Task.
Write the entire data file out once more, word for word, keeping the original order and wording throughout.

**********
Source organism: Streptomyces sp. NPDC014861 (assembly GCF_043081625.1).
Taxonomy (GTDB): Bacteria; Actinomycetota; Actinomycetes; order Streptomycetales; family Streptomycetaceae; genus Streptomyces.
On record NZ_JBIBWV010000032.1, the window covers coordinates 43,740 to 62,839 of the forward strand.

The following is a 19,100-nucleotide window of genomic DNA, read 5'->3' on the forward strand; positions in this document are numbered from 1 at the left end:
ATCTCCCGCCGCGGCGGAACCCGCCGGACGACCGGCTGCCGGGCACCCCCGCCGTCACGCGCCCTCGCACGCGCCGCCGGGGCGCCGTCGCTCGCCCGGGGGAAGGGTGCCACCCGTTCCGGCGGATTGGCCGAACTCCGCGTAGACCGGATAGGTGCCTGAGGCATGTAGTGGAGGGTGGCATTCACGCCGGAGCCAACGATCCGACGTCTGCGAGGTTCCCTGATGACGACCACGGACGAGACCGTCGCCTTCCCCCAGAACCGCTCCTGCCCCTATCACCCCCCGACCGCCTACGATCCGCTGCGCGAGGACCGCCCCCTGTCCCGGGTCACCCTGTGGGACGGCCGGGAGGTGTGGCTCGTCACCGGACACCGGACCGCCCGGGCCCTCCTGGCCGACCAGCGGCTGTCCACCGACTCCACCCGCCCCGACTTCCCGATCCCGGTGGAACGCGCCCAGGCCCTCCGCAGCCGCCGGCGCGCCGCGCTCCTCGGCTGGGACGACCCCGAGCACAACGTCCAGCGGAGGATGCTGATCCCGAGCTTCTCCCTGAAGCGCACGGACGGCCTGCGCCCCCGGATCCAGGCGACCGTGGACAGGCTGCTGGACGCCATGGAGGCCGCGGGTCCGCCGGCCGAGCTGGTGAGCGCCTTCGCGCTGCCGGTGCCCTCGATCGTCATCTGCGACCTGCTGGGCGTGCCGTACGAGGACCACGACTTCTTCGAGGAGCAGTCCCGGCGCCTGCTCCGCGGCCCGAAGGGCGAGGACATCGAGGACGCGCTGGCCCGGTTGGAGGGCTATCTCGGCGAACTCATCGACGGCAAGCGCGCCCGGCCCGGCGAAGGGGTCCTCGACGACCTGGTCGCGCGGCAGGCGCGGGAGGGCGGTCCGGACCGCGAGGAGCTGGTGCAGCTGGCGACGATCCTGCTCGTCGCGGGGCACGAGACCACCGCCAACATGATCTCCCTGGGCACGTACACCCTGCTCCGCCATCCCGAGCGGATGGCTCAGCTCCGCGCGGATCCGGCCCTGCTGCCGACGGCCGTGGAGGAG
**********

Source organism: Streptomyces sp. NPDC014861 (assembly GCF_043081625.1).
Taxonomy (GTDB): Bacteria; Actinomycetota; Actinomycetes; order Streptomycetales; family Streptomycetaceae; genus Streptomyces.
On record NZ_JBIBWV010000032.1, the window covers coordinates 43,740 to 62,839 of the forward strand.

The following is a 19,100-nucleotide window of genomic DNA, read 5'->3' on the forward strand; positions in this document are numbered from 1 at the left end:
ATCTCCCGCCGCGGCGGAACCCGCCGGACGACCGGCTGCCGGGCACCCCCGCCGTCACGCGCCCTCGCACGCGCCGCCGGGGCGCCGTCGCTCGCCCGGGGGAAGGGTGCCACCCGTTCCGGCGGATTGGCCGAACTCCGCGTAGACCGGATAGGTGCCTGAGGCATGTAGTGGAGGGTGGCATTCACGCCGGAGCCAACGATCCGACGTCTGCGAGGTTCCCTGATGACGACCACGGACGAGACCGTCGCCTTCCCCCAGAACCGCTCCTGCCCCTATCACCCCCCGACCGCCTACGATCCGCTGCGCGAGGACCGCCCCCTGTCCCGGGTCACCCTGTGGGACGGCCGGGAGGTGTGGCTCGTCACCGGACACCGGACCGCCCGGGCCCTCCTGGCCGACCAGCGGCTGTCCACCGACTCCACCCGCCCCGACTTCCCGATCCCGGTGGAACGCGCCCAGGCCCTCCGCAGCCGCCGGCGCGCCGCGCTCCTCGGCTGGGACGACCCCGAGCACAACGTCCAGCGGAGGATGCTGATCCCGAGCTTCTCCCTGAAGCGCACGGACGGCCTGCGCCCCCGGATCCAGGCGACCGTGGACAGGCTGCTGGACGCCATGGAGGCCGCGGGTCCGCCGGCCGAGCTGGTGAGCGCCTTCGCGCTGCCGGTGCCCTCGATCGTCATCTGCGACCTGCTGGGCGTGCCGTACGAGGACCACGACTTCTTCGAGGAGCAGTCCCGGCGCCTGCTCCGCGGCCCGAAGGGCGAGGACATCGAGGACGCGCTGGCCCGGTTGGAGGGCTATCTCGGCGAACTCATCGACGGCAAGCGCGCCCGGCCCGGCGAAGGGGTCCTCGACGACCTGGTCGCGCGGCAGGCGCGGGAGGGCGGTCCGGACCGCGAGGAGCTGGTGCAGCTGGCGACGATCCTGCTCGTCGCGGGGCACGAGACCACCGCCAACATGATCTCCCTGGGCACGTACACCCTGCTCCGCCATCCCGAGCGGATGGCTCAGCTCCGCGCGGATCCGGCCCTGCTGCCGACGGCCGTGGAGGAG